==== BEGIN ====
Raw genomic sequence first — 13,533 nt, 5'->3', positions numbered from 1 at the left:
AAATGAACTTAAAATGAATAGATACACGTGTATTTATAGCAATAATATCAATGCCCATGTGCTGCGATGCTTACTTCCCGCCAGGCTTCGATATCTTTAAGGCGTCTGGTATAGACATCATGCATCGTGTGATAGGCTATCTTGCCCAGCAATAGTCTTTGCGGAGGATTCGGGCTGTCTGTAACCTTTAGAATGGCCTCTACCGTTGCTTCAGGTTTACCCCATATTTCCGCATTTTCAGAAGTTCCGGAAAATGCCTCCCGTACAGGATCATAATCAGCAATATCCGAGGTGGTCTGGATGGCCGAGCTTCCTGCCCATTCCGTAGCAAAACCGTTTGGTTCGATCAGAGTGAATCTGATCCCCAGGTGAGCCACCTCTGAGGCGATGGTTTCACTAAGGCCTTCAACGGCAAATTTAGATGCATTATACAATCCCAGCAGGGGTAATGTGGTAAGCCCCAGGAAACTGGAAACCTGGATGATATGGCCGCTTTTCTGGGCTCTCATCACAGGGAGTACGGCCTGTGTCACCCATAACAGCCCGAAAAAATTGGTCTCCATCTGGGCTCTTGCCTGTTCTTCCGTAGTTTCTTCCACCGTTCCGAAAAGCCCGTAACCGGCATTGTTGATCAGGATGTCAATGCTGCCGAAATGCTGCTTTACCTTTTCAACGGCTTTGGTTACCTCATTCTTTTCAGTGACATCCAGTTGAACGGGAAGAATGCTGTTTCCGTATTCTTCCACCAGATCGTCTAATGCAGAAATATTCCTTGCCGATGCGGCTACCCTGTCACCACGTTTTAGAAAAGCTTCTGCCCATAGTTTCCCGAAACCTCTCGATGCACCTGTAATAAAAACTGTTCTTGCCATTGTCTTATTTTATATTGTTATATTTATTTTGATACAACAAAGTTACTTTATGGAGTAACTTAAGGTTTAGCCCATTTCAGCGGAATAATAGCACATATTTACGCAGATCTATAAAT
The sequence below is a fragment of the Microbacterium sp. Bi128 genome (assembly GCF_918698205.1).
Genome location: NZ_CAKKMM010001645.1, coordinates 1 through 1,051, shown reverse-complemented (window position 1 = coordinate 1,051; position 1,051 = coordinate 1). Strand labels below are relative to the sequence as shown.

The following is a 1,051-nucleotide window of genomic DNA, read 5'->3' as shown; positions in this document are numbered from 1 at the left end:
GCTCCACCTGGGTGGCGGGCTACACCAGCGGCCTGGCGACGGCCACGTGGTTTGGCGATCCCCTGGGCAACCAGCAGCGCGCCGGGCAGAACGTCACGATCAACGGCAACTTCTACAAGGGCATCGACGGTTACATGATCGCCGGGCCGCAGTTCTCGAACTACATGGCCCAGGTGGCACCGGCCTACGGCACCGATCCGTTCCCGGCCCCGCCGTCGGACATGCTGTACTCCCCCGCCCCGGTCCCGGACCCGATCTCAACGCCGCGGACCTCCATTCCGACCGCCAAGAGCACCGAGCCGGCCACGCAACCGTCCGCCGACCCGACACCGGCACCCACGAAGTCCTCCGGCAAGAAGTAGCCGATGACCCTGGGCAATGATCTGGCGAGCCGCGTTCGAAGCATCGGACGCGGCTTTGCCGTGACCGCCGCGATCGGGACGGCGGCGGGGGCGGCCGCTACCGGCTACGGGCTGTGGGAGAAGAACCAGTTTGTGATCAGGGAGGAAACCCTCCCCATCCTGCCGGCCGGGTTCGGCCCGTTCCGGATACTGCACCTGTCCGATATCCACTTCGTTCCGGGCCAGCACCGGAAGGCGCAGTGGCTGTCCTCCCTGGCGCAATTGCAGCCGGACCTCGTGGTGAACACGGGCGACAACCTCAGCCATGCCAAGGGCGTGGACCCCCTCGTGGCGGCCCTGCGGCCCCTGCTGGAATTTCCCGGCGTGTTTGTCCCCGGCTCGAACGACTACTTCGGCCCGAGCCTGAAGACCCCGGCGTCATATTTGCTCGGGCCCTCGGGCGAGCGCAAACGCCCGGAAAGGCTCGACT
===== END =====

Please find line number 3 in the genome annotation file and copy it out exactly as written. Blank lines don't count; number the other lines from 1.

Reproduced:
The sequence below is a fragment of the Microbacterium sp. Bi128 genome (assembly GCF_918698205.1).